“Some of us [at the resort] talked about [if the sanitation booth] was just for optics,” Ward said. But combined with other, more familiar precautions such as mask-wearing, temperature-taking, even staff members in gloves and goggles, the booth became just one extra step toward stopping the spread of the coronavirus.
In general, Ward wonders if a lot is being done to improve the perception of safety across the country, since Mexico is so dependent on tourism. At Pueblo Bonito Pacifica, Ward said, the precautions were “a step beyond the big chains in the U.S.” where it’s not uncommon to see guests wandering around public spaces unmasked.
Back in May, Pueblo Bonito Golf & Spa Resorts issued a statement about its cleanliness and safety protocols.
“We understand how crucial it is to establish new standards of cleanliness, hygiene and social distancing,” said Alberto Coppel, CEO of Pueblo Bonito Resorts. “To ensure a safe environment for our guests and staff, we have partnered with various medical specialists and … a global leader in hotel consulting.”
Coppel said the “hygiene practices at the resorts will meet or exceed the recommendations of local and international health authorities. At all times, our priority is the health and safety of our owners, guests and coworkers.”
And that’s not to say these tools aren’t effective at killing bacteria and viruses. According to details acquired by Ward, the sanitation booths at Pueblo Bonita Pacifica apply a safe “microspray” of antiseptics that can’t be absorbed or inhaled and have “broad-spectrum efficacy” proven against “bacteria, viruses, fungi, yeasts [and] protozoa.”
But health experts say sometimes it’s best to “keep things simple.”
“You want to rely on measures we know work,” said White. He recommends focusing on the “simple, inexpensive, effective steps that make sense” when it comes to preventing the spread of the coronavirus, including basic hand hygiene with soap and water (and hand sanitizer when necessary), physical distancing and wearing a mask properly over your nose and mouth.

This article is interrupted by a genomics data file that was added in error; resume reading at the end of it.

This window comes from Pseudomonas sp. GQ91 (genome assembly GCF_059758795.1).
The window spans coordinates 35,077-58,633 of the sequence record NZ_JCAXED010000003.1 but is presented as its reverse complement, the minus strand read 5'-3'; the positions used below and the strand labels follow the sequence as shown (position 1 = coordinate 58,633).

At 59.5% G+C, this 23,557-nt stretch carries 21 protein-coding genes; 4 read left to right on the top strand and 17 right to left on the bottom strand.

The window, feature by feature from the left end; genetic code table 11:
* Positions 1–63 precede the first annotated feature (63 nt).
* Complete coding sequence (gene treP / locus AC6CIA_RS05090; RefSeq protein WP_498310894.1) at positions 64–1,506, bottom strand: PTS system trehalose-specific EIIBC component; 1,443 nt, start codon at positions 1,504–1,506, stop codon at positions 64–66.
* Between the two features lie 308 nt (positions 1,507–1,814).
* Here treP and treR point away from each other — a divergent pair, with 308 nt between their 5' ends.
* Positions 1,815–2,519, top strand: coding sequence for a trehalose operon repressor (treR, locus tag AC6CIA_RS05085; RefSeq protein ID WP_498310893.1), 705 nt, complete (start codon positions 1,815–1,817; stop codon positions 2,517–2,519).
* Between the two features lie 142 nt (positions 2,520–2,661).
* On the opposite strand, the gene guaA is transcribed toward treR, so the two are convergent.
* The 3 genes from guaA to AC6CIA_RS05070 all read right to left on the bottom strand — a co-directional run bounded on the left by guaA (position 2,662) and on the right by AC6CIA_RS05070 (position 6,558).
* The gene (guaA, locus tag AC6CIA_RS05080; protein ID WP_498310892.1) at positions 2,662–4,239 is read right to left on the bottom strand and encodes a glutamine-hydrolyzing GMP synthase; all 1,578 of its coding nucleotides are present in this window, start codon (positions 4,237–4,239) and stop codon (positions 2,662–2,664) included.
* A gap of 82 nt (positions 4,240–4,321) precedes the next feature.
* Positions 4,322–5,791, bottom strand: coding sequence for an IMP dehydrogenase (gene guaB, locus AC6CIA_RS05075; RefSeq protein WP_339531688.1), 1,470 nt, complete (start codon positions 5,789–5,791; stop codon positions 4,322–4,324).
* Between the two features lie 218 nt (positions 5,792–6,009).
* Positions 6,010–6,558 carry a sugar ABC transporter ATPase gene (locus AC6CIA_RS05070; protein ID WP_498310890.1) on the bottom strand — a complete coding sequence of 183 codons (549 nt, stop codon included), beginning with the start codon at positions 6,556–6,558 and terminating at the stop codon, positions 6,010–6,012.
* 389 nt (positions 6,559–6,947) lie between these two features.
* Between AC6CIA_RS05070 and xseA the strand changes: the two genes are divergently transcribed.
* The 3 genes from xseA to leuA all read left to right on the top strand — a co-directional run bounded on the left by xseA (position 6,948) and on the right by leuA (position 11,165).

White said “another good prevention technique is [to avoid] touching the face,” since that’s “how the virus enters the body.”
Who needs a sanitation booth when you can break the habit of touching your eyes, nose and leaning on your hands?
Dr. Saskia Popescu, an infectious disease epidemiologist and Clorox spokesperson, shared White’s sentiment.
“While ultraviolet [and] antimicrobial ‘booths’ have become popular as a potential tool to help stop the spread of germs, facilities should focus on enforcing social distancing, mask-wearing, hand washing and frequent disinfecting of high-touch surfaces with an EPA-approved disinfectant ….”
Even some of the more common technological interventions may not be as effective as we’d like to think. White says temperature checks [and thermal scanners] are very common but can give you “a false sense of security,” since many people who have COVID-19 don’t present a fever.
But in tandem with other, more reliable safety measures, germ-fighting technology isn’t necessarily a bad thing.
For Ward, sanitation booths were part of “a layer of things [the resort was] doing,” down to the individually wrapped towels at the pool.
Because it’s more of a spectacle than a thorough, overnight wipedown — or the absence of paper amenities in your hotel room — sanitation booths and other innovations are likely to stick around.
“I’m traveling and taking precautions and following the rules they’re giving us,” Ward said. “So [the sanitation booth] was just one more thing that I was happy to do.”
Featured image by Christopher Furlong/Getty Images